I'm just starting to learn about representing numbers in sign-and-magnitude and two's complement, and both as signed binary integers two's complement if representing a negative number I should invert all bits and add one, while sign-and-magnitude represents negative numbers with the first bit as a sign bit, but is it possible whether I can tell if a number is represented in sign-and magnitude or two's complement from just looking at it?

  • $\begingroup$ Only looking at binary you cannot even say is it signed or unsigned. Everything depends on interpretation. This is why we need types. $\endgroup$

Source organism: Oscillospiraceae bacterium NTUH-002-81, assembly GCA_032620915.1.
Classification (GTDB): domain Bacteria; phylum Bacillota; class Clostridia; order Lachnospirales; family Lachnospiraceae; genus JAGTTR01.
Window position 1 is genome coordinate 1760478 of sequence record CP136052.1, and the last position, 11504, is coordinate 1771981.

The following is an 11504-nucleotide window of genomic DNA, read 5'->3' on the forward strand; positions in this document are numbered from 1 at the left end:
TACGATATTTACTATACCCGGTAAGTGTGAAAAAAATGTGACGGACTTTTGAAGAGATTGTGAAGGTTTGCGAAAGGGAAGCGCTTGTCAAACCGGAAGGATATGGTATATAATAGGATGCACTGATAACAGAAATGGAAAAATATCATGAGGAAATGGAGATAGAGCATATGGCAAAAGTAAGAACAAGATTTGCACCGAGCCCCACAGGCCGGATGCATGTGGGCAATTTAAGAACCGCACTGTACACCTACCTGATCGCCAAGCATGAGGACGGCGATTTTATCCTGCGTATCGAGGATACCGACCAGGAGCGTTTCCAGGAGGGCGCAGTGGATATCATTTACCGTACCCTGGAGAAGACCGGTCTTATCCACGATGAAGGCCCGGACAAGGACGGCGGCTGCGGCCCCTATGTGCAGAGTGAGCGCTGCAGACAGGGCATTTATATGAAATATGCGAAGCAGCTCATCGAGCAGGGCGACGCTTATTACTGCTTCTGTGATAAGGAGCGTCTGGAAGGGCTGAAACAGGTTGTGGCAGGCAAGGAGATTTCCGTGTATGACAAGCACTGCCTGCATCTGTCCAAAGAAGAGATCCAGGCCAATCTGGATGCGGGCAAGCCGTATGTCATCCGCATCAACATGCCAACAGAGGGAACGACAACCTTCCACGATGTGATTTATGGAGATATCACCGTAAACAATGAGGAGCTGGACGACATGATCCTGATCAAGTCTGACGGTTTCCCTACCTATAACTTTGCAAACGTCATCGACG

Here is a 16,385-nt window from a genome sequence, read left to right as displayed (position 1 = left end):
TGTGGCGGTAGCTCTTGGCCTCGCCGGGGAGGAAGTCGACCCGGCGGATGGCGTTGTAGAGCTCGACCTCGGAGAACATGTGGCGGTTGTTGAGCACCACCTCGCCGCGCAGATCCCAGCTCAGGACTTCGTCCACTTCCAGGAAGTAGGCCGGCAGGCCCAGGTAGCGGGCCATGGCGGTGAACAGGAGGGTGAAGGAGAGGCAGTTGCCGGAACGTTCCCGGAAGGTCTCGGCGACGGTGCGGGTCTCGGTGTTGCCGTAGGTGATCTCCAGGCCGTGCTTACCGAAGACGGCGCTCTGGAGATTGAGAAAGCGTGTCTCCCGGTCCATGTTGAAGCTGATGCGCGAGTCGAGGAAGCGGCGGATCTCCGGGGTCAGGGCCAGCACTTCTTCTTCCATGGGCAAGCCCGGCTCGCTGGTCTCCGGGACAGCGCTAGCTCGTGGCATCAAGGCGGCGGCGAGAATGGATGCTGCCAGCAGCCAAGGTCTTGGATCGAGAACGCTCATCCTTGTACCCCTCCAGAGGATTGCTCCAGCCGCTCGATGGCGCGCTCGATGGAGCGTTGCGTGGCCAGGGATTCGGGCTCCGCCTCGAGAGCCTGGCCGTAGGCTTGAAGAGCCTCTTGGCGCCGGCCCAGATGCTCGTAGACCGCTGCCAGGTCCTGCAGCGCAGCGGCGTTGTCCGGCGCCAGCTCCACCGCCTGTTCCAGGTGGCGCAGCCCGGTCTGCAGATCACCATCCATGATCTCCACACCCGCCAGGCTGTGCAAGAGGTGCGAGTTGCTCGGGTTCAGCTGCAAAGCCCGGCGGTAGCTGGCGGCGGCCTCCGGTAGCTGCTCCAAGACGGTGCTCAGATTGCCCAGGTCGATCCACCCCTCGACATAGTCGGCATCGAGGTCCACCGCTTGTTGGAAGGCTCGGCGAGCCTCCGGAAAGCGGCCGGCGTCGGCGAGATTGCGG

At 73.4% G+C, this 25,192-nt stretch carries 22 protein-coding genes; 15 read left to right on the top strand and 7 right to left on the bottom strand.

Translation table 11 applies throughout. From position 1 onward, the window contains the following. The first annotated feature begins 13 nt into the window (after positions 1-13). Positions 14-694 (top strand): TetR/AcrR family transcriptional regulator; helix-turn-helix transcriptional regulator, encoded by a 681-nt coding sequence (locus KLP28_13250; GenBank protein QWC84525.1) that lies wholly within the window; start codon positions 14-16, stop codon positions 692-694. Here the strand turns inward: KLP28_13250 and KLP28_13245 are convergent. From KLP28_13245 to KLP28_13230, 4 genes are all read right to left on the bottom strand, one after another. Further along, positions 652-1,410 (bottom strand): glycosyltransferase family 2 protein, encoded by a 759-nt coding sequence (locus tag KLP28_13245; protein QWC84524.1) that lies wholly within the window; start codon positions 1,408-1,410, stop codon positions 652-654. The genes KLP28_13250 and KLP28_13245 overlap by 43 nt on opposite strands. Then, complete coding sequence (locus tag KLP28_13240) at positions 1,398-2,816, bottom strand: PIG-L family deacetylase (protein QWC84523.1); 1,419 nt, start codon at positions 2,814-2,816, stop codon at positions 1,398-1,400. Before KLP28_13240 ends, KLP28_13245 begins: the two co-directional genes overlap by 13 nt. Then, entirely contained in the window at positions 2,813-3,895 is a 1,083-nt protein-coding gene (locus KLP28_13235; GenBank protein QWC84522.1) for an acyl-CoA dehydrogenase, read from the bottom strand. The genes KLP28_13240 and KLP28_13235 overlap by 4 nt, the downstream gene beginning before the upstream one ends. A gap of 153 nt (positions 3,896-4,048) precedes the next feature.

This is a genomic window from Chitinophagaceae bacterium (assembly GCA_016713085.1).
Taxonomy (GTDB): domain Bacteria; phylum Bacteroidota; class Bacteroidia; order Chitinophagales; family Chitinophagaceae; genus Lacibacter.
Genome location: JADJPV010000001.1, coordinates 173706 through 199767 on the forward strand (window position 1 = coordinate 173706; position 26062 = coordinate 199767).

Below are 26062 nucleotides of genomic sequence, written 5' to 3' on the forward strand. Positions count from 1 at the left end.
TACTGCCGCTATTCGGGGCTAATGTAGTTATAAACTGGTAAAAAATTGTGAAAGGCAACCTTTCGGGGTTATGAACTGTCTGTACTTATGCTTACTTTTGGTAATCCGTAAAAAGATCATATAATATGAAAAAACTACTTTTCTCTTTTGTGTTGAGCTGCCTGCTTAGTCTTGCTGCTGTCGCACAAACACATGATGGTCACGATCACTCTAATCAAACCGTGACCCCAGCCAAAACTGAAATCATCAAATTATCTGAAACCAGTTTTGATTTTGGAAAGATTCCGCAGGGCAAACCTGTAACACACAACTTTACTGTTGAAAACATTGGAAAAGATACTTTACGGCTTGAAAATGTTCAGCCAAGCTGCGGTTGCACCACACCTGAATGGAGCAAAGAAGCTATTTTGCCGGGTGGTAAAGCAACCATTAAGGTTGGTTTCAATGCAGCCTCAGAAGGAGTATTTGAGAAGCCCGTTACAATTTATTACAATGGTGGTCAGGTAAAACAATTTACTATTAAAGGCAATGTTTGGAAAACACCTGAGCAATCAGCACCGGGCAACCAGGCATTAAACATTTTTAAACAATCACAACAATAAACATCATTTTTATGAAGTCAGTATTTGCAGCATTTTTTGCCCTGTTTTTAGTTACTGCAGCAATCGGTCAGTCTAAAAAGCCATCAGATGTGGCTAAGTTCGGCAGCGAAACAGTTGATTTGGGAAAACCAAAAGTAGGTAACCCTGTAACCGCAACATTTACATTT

– zkutch
    Jun 19, 2022 at 6:08
  • $\begingroup$ (Only looking at a binary representation of an integer I couldn't tell little endian from big endian, unsigned from signed. And in addition to signed and two's complement, there's biased and some more representations that have fallen out of favour (for a reason).) Interpretation is the difference. $\endgroup$
    – greybeard
    Jun 19, 2022 at 8:24

1 Answer 1


Every string of bits can be interpreted both as a two's complement or a sign-and-magnitude number. So the answer is clearly no.

[Usually, sign-and-magnitude allow negative zero; if not in your context, then you could say that $100\cdots0$ is a two's complement number, anyway.]


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